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Sudan's Education Minister commits to getting kids back to school after report

September 10 - 2015 KHARTOUM
Children in a camp for displaced people in Darfur. A large number of children who are unable to attend school live in conflict-affected areas (Albert González Farran/Unamid)
Children in a camp for displaced people in Darfur. A large number of children who are unable to attend school live in conflict-affected areas (Albert González Farran/Unamid)

A study carried out by the Sudanese Ministry of Education with the support of the UN Children’s Fund found that over three million school-aged children (5-13 years) are missing out on education, the majority being children from nomadic communities or conflict-affected areas.

Despite the gains made in school attendance - with an increase in primary attendance from 68 percent in 2006 to 76 per cent in 2014 - the Ministry's and Unicef's joint 'Out-of-School Children Report' suggests that Sudan’s ongoing wars, lack of awareness of the importance of education, and economic under-development are having a serious impact on the education of boys and girls.

In addition, girls are more likely than boys to drop out of school before grade 8 (the final year in primary education) owing to traditional beliefs about the role of women. The payment of school charges and fees also prevents some poor families from sending children to school.

Sudan has 7.9 million school aged children of 5-13 years, of which 3.1 million of them are counted as out-of-school.

Commenting on the joint report, State Minister of Education Abdelhafiz El Siddig Abdelahim said in a press release today: “The Ministry of Education is affirming its intent to address the out of school children’s issue, through all necessary educational measures band in close coordination and collaboration with our partners in the education sector.”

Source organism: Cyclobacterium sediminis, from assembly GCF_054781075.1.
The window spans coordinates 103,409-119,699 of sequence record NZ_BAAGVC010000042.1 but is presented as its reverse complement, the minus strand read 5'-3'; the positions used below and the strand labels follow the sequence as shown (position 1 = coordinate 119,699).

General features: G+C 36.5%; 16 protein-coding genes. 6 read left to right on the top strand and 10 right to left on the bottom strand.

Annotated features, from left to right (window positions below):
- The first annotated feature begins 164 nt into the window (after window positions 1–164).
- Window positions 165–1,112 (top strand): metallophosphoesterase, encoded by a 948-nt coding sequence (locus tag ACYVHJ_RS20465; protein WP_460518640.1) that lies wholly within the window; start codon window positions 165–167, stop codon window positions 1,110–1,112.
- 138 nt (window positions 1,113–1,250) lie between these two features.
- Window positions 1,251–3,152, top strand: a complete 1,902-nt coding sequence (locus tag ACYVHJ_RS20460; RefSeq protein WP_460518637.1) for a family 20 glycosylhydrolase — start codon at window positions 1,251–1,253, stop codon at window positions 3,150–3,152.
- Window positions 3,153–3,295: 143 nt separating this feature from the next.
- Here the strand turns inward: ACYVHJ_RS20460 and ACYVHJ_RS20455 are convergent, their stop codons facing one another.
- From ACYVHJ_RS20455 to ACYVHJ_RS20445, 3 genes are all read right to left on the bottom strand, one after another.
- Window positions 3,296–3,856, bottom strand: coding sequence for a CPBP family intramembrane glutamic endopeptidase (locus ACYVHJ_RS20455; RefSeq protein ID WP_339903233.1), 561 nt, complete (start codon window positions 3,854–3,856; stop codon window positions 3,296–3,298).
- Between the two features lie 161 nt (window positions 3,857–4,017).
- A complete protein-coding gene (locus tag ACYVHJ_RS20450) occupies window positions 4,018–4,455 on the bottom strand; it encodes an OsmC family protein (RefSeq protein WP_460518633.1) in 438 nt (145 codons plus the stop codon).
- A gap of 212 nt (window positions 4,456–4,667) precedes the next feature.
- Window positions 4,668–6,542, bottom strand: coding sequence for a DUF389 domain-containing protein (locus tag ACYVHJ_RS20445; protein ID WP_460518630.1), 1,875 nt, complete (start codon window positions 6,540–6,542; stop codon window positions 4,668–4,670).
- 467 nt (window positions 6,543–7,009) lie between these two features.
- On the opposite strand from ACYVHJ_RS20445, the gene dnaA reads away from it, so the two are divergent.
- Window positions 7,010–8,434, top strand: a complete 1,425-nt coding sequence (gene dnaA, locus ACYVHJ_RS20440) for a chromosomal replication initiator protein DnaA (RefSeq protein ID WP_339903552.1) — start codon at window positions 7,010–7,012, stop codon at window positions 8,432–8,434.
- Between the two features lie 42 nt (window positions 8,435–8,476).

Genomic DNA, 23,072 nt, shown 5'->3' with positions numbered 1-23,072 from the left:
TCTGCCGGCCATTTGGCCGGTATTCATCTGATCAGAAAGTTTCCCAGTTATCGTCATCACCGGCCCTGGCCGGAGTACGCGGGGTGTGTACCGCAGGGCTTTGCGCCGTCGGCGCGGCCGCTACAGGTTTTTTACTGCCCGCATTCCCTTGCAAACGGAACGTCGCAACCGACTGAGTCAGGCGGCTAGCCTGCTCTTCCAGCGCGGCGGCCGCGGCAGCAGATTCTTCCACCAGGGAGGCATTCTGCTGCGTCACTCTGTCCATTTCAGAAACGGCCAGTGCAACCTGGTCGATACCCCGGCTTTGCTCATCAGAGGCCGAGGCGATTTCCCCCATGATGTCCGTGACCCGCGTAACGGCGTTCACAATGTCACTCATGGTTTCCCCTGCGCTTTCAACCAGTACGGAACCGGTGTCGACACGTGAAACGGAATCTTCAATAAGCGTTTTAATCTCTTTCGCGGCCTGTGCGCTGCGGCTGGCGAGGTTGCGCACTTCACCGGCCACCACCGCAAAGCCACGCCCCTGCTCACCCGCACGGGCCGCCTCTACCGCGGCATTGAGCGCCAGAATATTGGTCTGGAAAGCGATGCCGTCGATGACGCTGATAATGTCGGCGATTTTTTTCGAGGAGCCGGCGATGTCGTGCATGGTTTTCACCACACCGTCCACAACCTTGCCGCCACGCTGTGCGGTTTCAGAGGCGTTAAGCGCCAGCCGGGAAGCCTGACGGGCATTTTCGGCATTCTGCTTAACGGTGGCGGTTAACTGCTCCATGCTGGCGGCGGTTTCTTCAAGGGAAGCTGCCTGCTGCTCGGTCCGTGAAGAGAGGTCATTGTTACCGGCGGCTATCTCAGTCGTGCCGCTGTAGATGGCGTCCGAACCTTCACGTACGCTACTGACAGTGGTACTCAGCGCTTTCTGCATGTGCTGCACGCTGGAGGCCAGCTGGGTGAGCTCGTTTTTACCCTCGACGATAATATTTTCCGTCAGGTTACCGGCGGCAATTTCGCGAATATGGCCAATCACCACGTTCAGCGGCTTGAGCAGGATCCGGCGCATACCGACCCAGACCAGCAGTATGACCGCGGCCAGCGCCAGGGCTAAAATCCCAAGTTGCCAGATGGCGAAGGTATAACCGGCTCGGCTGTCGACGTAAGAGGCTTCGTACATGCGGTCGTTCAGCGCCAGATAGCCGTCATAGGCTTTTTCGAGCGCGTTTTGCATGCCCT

'Children whose mothers are uneducated or absent, are more likely to be out of school than children living with educated mothers.'

According to the study carried out by the government of Sudan, supported by Unicef and Unesco, the states of Blue Nile, Kassala, and West Darfur have the highest percentages of out-of-school children. The majority of the out-of-school children are from nomadic communities or rural and conflict-affected areas.

The research found that children whose mothers are uneducated or absent are more likely to be out of school than those living with educated mothers. This finding emphasises the importance of the mother’s level of education and her role in facilitating children’s school attendance.

Also, the majority of out-of-school children tend to have multiple vulnerabilities: a child who is a girl from a poor family with an uneducated mother living in a rural area is 40 times more likely to be out-of-school at primary age and 13 times more likely at secondary school age.

The over three million children aged between 5 and 13 who are not currently attending classes include 490,673 children of pre-primary age (5 years), 1,965,068 primary age children (6-11 years) and 641,587 children of lower secondary school age (12-13 years).

'Urgent need for investments'

“This report serves as a wake-up call,” says Unicef's representative in Sudan, Geert Cappelaere. “There is an urgent need for dedicated investment in basic education by the Government of Sudan and its partners to ensure that every boy and every girl has access to quality learning.

“Education is a basic right,” EU Ambassador Tomas Ulicny added in the press statement, reaffirming the European Union's commitment to support access to education in Sudan. “Education is the main way for a country to growth and to develop, to promote tolerance and friendship among all people, racial or religious groups. EU is fully committed to support Sudan along this path.”

In June, Unicef cooperated with the Sudanese state Ministries of Education, and with the support of the EU and Educate A Child conducted a promotion campaign for the enrolment of more than 300,000 out-of-school children in the country.

The enrolment and awareness raising sessions promoted education, in particular among the most marginalised communities in 14 of the 18 Sudanese states, including Khartoum, Kassala, El Gedaref, Red Sea, Sennar, Blue Nile, the five Darfur states, and South, West, and North Kordofan

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